SALT LAKE CITY — The Utah Jazz will now have two selections during Wednesday's NBA draft.
The Jazz traded the No. 23 pick to New York in exchange for the No. 27 and No. 38 picks, the team announced Wednesday. As part of the deal, the Jazz will send the Knicks the draft rights to 2008 second-round pick Ante Tomic, who is now 33 and not expected to ever come to the NBA.
So what does this mean for the Jazz?
One, it saves them some money — about $300K this season — on a first-round rookie contract and lets them fill another roster spot at the bare minimum with a second-round contract (the Jazz project to be flirting with the luxury tax line). And the talent line flattens out pretty significantly at the bottom of the first round and into the second, so this trade turns one prospect into two without a significant drop off in talent. The trade, though, does likely take the Jazz out of the running for players like Arizona's Josh Green, TCU's Desmond Bane and the international mystery man Aleksej Pokusevski, but it does open up some new possibilities.
For the late first-round pick, Michigan State big man Xavier Tillman checks a lot of boxes for the Jazz. He's a good and decisive passer who can really read the floor. He's a threat in the pick-and-roll — he knows how to set screens and rolls like a veteran (you could see Joe Ingles really liking him). He's not the best shooter or the best athlete, but his defensive IQ has earned some comparisons to another former Spartan in Draymond Green.
Other possibilities at No. 27 could include: Stanford guard Tyrell Terry, a 48% shooter on catch-and-shoot threes, and he knows how to get open for them; Arizona big Zeke Nnaji, a high-motored athlete who has an emerging offensive game; Washington forward Jaden McDaniels, an intriguing one-and-done prospect who had a very uneven freshman season and has fallen down draft boards because of it; or Mississippi State's Robert Woodard, who has the size of a three-and-D wing, but hasn't truly shown an elite skill (though he does have a lot of good ones).
And with the projections all over the board when it comes to the late first round, the Jazz could still land one of the players like Green, Bane, and this reporter's dream Pokusevski (seriously, an 18-year-old, 7-foot guard with step-back threes, no-look passes and euro steps — sign me up), they've been commonly linked to.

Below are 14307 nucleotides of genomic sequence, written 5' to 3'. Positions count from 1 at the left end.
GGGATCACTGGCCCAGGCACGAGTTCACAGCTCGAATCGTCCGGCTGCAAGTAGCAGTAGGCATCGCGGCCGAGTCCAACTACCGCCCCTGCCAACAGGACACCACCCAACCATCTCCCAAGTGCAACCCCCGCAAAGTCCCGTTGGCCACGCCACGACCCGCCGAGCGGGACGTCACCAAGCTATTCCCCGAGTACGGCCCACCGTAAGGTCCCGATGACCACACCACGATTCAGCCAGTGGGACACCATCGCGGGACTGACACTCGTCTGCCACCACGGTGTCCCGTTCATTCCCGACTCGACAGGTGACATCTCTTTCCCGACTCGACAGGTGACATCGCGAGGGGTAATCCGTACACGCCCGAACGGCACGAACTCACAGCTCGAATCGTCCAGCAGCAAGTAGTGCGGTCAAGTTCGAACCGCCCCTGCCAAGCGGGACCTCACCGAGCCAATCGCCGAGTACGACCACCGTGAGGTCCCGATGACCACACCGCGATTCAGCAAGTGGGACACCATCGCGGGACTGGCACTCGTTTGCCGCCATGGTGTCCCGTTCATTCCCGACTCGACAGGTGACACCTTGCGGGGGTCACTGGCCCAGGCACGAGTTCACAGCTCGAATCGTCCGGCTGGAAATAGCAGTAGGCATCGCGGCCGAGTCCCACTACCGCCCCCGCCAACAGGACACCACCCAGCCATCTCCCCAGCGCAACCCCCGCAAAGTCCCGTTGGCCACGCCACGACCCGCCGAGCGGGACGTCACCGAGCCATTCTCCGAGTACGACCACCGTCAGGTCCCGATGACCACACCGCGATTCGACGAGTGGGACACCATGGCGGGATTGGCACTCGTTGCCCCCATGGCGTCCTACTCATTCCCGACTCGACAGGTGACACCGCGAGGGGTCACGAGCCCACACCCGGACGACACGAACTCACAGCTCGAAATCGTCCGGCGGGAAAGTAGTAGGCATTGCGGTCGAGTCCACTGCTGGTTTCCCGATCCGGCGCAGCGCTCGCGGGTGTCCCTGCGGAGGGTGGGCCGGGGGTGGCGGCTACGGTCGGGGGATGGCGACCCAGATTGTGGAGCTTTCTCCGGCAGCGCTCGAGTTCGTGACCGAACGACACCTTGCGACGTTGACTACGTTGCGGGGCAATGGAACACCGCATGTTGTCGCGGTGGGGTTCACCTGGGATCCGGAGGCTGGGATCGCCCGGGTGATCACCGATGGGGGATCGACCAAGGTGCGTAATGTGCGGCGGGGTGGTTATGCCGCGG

"We're looking for a unique competitive mental makeup profile and some guys are — you think all competitive athletes would stand out in that area but towards their work could separate," Jazz vice president of basketball operations Dennis Lindsey said last week. "Obviously, unique physical characteristics are a little bit easier to identify but you get someone with an athletic profile, like Donovan (Mitchell), that's unique. Rodney Hood had a very unique pick and roll and isolation profile, especially as it related to his pull up, and we felt like that would carry over very well. So that one aspect really kind of carried the decision. Rudy Gobert's 9-7 standing reach.
"Sometimes it's a little bit of you don't miss the obvious. If someone stands out with a unique skill set, then we need to pay attention," Lindsey continued. "If they have a unique body that would allow us to defend, in particular, inside of our set of coverages. ... If someone can pull off those types of coverages that will mean a lot to us. So, again, getting back to the keyword is unique, we're looking for some type of unique profile, whether it be mindset skillset body athleticism."
With a second-round pick now in hand, the Jazz could be looking at someone like Kansas center Udoka Azubuike, a monster of a man, standing at 7 feet with a 7-foot-7 wingspan and dunks everything; Colorado wing Tyler Bey, an elite athlete and defender, but someone who mostly played in the post in college and hasn't shown many offensive skills; Depaul big man Paul Reed, a long, active defender, but someone who struggles with shooting and trying to do a bit too much; or Arizona guard Nico Mannion, who the Jazz worked out.